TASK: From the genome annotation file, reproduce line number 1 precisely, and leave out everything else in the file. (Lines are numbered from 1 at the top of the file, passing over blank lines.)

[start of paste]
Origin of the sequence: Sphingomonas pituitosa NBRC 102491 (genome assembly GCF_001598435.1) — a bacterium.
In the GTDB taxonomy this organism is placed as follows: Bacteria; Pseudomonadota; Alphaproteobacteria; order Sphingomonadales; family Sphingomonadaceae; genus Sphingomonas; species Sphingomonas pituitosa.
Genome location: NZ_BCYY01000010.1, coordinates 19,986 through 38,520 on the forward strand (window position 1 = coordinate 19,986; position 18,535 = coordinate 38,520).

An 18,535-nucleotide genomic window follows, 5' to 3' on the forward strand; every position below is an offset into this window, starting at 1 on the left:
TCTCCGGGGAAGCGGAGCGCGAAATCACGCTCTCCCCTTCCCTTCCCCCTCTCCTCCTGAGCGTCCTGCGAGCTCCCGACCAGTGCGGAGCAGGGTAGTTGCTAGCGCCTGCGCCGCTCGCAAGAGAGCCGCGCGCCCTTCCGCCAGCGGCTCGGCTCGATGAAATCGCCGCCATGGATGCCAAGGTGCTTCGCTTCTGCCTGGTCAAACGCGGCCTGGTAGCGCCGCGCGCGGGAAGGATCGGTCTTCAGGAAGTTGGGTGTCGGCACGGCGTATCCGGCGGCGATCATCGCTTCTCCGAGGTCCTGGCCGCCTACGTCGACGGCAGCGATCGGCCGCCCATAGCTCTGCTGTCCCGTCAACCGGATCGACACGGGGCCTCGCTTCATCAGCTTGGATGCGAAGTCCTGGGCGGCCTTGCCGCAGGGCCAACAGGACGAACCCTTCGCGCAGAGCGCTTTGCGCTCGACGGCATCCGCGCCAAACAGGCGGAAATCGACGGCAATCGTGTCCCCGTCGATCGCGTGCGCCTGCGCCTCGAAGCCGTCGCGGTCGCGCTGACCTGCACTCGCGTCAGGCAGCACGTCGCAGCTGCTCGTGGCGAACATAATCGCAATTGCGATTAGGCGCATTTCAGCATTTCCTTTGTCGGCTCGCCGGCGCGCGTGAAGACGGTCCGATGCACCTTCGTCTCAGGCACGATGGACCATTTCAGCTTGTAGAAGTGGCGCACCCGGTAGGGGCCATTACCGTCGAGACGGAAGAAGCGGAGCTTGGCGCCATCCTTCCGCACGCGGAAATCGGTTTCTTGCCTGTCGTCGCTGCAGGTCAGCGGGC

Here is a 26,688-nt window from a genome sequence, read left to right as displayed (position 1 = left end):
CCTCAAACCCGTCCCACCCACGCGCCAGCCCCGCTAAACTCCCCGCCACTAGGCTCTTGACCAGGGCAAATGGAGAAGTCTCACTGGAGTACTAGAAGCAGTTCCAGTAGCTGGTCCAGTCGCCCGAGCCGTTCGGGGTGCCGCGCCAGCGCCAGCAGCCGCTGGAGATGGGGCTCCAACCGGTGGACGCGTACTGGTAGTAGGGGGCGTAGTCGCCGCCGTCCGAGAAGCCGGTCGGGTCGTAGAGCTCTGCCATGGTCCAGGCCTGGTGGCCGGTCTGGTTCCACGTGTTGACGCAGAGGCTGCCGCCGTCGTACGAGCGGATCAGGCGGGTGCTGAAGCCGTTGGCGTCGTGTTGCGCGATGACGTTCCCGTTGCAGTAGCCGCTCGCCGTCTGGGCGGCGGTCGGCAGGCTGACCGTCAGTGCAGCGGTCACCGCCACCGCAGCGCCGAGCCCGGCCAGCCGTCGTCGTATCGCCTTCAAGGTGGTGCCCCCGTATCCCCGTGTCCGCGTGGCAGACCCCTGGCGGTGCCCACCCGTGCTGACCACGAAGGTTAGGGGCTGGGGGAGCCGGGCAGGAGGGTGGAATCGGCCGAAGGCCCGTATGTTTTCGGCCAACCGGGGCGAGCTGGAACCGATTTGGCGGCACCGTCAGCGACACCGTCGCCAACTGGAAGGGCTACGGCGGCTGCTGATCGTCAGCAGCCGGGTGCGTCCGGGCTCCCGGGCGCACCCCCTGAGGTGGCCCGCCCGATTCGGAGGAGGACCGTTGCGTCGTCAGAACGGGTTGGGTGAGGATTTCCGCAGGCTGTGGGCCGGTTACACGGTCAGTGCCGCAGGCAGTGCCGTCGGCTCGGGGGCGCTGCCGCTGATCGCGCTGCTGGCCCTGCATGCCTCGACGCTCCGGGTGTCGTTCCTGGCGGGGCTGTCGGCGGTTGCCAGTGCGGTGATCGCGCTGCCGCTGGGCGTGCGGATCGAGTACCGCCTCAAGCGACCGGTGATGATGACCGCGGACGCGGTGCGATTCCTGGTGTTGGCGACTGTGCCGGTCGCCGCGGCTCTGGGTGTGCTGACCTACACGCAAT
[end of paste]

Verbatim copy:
Origin of the sequence: Sphingomonas pituitosa NBRC 102491 (genome assembly GCF_001598435.1) — a bacterium.